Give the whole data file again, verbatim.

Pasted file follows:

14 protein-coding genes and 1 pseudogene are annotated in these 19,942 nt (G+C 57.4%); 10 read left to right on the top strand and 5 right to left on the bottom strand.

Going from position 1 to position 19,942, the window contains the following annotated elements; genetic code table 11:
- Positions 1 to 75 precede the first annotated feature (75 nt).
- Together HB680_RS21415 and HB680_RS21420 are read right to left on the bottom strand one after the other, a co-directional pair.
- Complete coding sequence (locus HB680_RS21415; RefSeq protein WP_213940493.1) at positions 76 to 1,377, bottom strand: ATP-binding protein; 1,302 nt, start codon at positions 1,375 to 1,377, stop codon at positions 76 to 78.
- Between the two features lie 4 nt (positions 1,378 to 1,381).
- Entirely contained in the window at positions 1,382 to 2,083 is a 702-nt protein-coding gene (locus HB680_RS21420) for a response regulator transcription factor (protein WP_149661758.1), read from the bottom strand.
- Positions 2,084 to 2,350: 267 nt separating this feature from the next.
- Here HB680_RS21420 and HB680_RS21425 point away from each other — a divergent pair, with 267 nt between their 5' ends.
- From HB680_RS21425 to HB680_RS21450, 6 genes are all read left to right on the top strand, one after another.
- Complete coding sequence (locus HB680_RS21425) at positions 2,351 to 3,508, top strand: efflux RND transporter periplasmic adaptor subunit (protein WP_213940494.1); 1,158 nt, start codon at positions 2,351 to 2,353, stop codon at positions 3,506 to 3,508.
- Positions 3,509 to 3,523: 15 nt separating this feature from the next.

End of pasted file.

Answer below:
14 protein-coding genes and 1 pseudogene are annotated in these 19,942 nt (G+C 57.4%); 10 read left to right on the top strand and 5 right to left on the bottom strand.

Going from position 1 to position 19,942, the window contains the following annotated elements; genetic code table 11:
- Positions 1 to 75 precede the first annotated feature (75 nt).
- Together HB680_RS21415 and HB680_RS21420 are read right to left on the bottom strand one after the other, a co-directional pair.
- Complete coding sequence (locus HB680_RS21415; RefSeq protein WP_213940493.1) at positions 76 to 1,377, bottom strand: ATP-binding protein; 1,302 nt, start codon at positions 1,375 to 1,377, stop codon at positions 76 to 78.
- Between the two features lie 4 nt (positions 1,378 to 1,381).
- Entirely contained in the window at positions 1,382 to 2,083 is a 702-nt protein-coding gene (locus HB680_RS21420) for a response regulator transcription factor (protein WP_149661758.1), read from the bottom strand.
- Positions 2,084 to 2,350: 267 nt separating this feature from the next.
- Here HB680_RS21420 and HB680_RS21425 point away from each other — a divergent pair, with 267 nt between their 5' ends.
- From HB680_RS21425 to HB680_RS21450, 6 genes are all read left to right on the top strand, one after another.
- Complete coding sequence (locus HB680_RS21425) at positions 2,351 to 3,508, top strand: efflux RND transporter periplasmic adaptor subunit (protein WP_213940494.1); 1,158 nt, start codon at positions 2,351 to 2,353, stop codon at positions 3,506 to 3,508.
- Positions 3,509 to 3,523: 15 nt separating this feature from the next.